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If you have ever kept tabs on the financial industry, there’s every chance that you will have come across the term “hedge funds”.

According to Greg Lindae, they are one of the most popular types of funding around – and it’s for good reason.

Unfortunately, like most things that are related to finance, they are a bit of a minefield. This is the reason today’s post has been put together, as we take a look at the various hedge funds that are available and show which might work the best for your investments.

Distressed securities

For those of you who want a small element of risk with your hedge fund, a distressed security might be the way forward. This involves purchasing the securities of companies who are, as the name suggests, facing some form of distress. This is most commonly through bankruptcy or restructuring – so the risks are there for all to see.

While bonds are the most common type of distressed security that you might buy, they can also come in the form of bank debt, trade claims and common stock.

As you may have gathered, the big benefit here is that the stocks are available at huge discounts. Ultimately, if things at the company in question suddenly start to turn around, you have the potential to make a lot of money.

Emerging markets

For those of  you who are looking towards an emerging market, there’s no doubt that you are taking on a lot more risk. At the same time, as is the case with anything that entails risk, the rewards can be magnificent as well.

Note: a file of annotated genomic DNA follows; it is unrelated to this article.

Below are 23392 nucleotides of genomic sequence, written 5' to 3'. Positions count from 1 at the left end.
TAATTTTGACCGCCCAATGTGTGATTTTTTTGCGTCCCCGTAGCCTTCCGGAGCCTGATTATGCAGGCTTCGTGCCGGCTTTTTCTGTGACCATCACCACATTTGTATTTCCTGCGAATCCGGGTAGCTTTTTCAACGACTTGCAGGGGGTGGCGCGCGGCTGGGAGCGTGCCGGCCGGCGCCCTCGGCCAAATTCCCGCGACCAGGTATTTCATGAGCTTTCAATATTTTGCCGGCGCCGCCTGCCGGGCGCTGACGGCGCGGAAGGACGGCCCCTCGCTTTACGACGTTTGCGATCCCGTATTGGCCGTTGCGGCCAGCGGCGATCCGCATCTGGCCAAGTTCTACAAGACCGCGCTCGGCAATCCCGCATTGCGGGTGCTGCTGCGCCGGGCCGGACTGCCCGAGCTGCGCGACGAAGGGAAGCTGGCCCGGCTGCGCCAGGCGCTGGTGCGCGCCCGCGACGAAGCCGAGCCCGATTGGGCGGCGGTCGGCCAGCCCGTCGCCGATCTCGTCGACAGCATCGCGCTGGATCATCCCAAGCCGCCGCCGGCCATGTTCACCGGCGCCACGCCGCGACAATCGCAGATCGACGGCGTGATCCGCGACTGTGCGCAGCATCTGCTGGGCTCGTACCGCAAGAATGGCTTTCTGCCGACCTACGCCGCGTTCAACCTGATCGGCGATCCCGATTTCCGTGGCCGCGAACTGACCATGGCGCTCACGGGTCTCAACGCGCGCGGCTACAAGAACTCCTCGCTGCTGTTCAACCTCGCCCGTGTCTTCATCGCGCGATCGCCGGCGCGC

Generally, emerging markets are companies that are based in emerging countries, although there’s no official definition for the term. The reason some investors like to turn to these emerging markets is because the local market is so volatile. Of course, on one side, this means that you have the potential to make monumental losses. At the same time, the potential for high profits is there – and this is the driving force behind a lot of decisions.

Investments based on events

Something which isn’t quite as risky as the above comes in the form of event-driven investing. Unfortunately, the big downside with these form of investments is that you really have to be hot on your toes and ready to grab an opportunity as soon as it comes your way.

These investments occur when you invest in a company in the immediate aftermath of an event. An event might come in the form of a merger, acquisition or even an earnings disappointment. The basis of it is that the price is going to be negatively affected as soon as the event occurs, thus creating the potential for a big discount on the share price.

It should be reiterated again that you, or your fund manager for that matter, really has to be quick. Suffice to say, this is an approach which a lot of investors tap into, even though it can be associated with plenty of risks.